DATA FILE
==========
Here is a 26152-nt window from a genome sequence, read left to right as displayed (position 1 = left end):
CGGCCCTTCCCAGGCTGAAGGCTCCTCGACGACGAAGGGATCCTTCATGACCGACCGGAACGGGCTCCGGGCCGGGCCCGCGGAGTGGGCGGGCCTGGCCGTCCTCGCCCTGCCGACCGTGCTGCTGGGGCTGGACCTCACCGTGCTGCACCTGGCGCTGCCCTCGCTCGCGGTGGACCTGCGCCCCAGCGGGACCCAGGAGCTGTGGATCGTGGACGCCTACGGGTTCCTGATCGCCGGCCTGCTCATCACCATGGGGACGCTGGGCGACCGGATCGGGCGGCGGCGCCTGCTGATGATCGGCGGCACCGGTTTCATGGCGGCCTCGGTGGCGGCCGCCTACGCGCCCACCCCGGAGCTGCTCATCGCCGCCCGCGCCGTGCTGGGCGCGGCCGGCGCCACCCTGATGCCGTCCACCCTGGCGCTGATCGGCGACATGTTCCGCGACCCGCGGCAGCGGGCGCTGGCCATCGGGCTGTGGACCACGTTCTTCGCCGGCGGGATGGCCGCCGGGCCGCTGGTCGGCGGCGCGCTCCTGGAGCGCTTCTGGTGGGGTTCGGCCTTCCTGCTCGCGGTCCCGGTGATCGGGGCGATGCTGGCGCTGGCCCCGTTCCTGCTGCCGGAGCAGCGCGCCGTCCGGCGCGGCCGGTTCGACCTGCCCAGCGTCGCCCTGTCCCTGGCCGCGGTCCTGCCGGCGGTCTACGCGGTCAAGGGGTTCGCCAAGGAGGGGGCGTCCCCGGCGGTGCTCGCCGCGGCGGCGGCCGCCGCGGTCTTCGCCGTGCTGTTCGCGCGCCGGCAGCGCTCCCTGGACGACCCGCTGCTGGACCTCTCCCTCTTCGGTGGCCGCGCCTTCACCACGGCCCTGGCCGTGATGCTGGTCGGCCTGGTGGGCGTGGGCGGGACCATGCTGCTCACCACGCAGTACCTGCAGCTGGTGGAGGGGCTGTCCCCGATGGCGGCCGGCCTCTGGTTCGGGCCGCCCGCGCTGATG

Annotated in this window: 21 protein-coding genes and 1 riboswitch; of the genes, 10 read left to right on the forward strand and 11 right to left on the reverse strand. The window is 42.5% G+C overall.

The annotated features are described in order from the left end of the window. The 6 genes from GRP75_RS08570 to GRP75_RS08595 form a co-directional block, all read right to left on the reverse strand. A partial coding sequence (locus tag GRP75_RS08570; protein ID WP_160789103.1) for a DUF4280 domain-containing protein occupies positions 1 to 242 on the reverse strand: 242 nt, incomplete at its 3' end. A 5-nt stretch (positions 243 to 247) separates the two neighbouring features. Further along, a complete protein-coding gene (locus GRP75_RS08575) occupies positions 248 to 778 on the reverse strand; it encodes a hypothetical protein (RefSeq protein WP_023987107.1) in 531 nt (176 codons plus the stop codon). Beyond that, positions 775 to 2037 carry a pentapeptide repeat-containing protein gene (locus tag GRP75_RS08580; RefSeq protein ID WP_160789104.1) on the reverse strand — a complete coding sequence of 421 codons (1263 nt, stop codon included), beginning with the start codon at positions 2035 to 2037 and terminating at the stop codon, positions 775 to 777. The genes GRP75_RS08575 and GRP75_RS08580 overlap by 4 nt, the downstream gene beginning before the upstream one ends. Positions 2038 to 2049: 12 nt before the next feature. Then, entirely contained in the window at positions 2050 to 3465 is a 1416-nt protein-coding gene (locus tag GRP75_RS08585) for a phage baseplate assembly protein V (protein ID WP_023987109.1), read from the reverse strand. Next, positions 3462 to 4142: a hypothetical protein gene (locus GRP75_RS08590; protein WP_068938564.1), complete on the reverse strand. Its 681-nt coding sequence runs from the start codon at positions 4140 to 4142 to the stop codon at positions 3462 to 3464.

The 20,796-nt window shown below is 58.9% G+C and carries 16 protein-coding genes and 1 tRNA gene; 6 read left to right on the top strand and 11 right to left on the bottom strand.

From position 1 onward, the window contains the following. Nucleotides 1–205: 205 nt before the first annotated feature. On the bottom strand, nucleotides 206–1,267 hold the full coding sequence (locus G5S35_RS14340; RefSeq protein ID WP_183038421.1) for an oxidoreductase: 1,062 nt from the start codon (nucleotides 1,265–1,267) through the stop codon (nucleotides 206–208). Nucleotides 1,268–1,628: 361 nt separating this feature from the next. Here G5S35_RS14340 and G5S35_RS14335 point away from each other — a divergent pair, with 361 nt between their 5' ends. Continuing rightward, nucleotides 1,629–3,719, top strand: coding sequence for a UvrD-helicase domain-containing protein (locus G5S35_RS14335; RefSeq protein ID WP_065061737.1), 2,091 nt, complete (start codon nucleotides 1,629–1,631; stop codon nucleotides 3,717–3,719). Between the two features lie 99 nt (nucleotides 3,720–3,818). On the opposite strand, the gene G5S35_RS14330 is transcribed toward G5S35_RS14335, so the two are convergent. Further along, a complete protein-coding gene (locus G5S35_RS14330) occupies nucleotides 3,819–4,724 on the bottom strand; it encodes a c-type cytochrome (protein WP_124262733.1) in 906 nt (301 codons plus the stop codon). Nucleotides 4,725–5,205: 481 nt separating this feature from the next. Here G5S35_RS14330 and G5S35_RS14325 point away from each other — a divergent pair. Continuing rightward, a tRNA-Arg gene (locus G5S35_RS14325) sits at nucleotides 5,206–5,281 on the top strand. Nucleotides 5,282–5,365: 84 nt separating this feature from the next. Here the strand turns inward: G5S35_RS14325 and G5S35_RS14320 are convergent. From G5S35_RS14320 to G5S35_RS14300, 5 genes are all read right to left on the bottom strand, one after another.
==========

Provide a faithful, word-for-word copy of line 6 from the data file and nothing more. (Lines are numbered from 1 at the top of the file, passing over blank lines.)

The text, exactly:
From position 1 onward, the window contains the following. Nucleotides 1–205: 205 nt before the first annotated feature. On the bottom strand, nucleotides 206–1,267 hold the full coding sequence (locus G5S35_RS14340; RefSeq protein ID WP_183038421.1) for an oxidoreductase: 1,062 nt from the start codon (nucleotides 1,265–1,267) through the stop codon (nucleotides 206–208). Nucleotides 1,268–1,628: 361 nt separating this feature from the next. Here G5S35_RS14340 and G5S35_RS14335 point away from each other — a divergent pair, with 361 nt between their 5' ends. Continuing rightward, nucleotides 1,629–3,719, top strand: coding sequence for a UvrD-helicase domain-containing protein (locus G5S35_RS14335; RefSeq protein ID WP_065061737.1), 2,091 nt, complete (start codon nucleotides 1,629–1,631; stop codon nucleotides 3,717–3,719). Between the two features lie 99 nt (nucleotides 3,720–3,818). On the opposite strand, the gene G5S35_RS14330 is transcribed toward G5S35_RS14335, so the two are convergent. Further along, a complete protein-coding gene (locus G5S35_RS14330) occupies nucleotides 3,819–4,724 on the bottom strand; it encodes a c-type cytochrome (protein WP_124262733.1) in 906 nt (301 codons plus the stop codon). Nucleotides 4,725–5,205: 481 nt separating this feature from the next. Here G5S35_RS14330 and G5S35_RS14325 point away from each other — a divergent pair. Continuing rightward, a tRNA-Arg gene (locus G5S35_RS14325) sits at nucleotides 5,206–5,281 on the top strand. Nucleotides 5,282–5,365: 84 nt separating this feature from the next. Here the strand turns inward: G5S35_RS14325 and G5S35_RS14320 are convergent. From G5S35_RS14320 to G5S35_RS14300, 5 genes are all read right to left on the bottom strand, one after another.